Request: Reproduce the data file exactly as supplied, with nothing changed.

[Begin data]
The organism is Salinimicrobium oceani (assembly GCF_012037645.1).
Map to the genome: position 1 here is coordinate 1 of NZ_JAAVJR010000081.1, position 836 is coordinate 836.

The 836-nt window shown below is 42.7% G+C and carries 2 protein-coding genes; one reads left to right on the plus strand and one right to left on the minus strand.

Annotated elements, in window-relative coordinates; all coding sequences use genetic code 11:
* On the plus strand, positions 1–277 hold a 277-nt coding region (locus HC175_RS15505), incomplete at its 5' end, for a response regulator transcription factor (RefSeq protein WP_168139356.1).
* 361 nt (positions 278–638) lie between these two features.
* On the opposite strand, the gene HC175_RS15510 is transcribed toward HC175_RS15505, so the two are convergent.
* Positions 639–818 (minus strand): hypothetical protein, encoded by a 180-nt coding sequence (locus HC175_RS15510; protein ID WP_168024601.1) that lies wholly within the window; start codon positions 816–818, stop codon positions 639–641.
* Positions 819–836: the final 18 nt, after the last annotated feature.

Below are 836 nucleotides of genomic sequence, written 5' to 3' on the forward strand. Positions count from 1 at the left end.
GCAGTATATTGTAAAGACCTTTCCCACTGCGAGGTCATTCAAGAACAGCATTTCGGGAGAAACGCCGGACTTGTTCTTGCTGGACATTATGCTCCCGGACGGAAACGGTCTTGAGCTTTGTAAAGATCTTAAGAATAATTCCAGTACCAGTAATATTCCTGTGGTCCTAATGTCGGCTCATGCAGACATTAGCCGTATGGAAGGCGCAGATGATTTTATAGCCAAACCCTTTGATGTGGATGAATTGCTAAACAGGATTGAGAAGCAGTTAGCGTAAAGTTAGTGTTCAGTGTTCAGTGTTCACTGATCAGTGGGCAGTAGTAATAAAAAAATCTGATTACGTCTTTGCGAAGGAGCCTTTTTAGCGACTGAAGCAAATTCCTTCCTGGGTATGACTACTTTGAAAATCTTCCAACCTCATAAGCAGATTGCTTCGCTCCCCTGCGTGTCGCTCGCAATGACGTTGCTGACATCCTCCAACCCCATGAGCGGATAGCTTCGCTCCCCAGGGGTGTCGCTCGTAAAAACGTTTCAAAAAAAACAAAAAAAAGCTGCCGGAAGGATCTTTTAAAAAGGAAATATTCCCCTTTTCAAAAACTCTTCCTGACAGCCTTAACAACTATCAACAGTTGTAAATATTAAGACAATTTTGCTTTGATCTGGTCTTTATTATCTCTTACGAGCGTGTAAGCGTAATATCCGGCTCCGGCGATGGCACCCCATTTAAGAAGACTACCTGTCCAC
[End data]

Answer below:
The organism is Salinimicrobium oceani (assembly GCF_012037645.1).
Map to the genome: position 1 here is coordinate 1 of NZ_JAAVJR010000081.1, position 836 is coordinate 836.

The 836-nt window shown below is 42.7% G+C and carries 2 protein-coding genes; one reads left to right on the plus strand and one right to left on the minus strand.

Annotated elements, in window-relative coordinates; all coding sequences use genetic code 11:
* On the plus strand, positions 1–277 hold a 277-nt coding region (locus HC175_RS15505), incomplete at its 5' end, for a response regulator transcription factor (RefSeq protein WP_168139356.1).
* 361 nt (positions 278–638) lie between these two features.
* On the opposite strand, the gene HC175_RS15510 is transcribed toward HC175_RS15505, so the two are convergent.
* Positions 639–818 (minus strand): hypothetical protein, encoded by a 180-nt coding sequence (locus HC175_RS15510; protein ID WP_168024601.1) that lies wholly within the window; start codon positions 816–818, stop codon positions 639–641.
* Positions 819–836: the final 18 nt, after the last annotated feature.

Below are 836 nucleotides of genomic sequence, written 5' to 3' on the forward strand. Positions count from 1 at the left end.
GCAGTATATTGTAAAGACCTTTCCCACTGCGAGGTCATTCAAGAACAGCATTTCGGGAGAAACGCCGGACTTGTTCTTGCTGGACATTATGCTCCCGGACGGAAACGGTCTTGAGCTTTGTAAAGATCTTAAGAATAATTCCAGTACCAGTAATATTCCTGTGGTCCTAATGTCGGCTCATGCAGACATTAGCCGTATGGAAGGCGCAGATGATTTTATAGCCAAACCCTTTGATGTGGATGAATTGCTAAACAGGATTGAGAAGCAGTTAGCGTAAAGTTAGTGTTCAGTGTTCAGTGTTCACTGATCAGTGGGCAGTAGTAATAAAAAAATCTGATTACGTCTTTGCGAAGGAGCCTTTTTAGCGACTGAAGCAAATTCCTTCCTGGGTATGACTACTTTGAAAATCTTCCAACCTCATAAGCAGATTGCTTCGCTCCCCTGCGTGTCGCTCGCAATGACGTTGCTGACATCCTCCAACCCCATGAGCGGATAGCTTCGCTCCCCAGGGGTGTCGCTCGTAAAAACGTTTCAAAAAAAACAAAAAAAAGCTGCCGGAAGGATCTTTTAAAAAGGAAATATTCCCCTTTTCAAAAACTCTTCCTGACAGCCTTAACAACTATCAACAGTTGTAAATATTAAGACAATTTTGCTTTGATCTGGTCTTTATTATCTCTTACGAGCGTGTAAGCGTAATATCCGGCTCCGGCGATGGCACCCCATTTAAGAAGACTACCTGTCCAC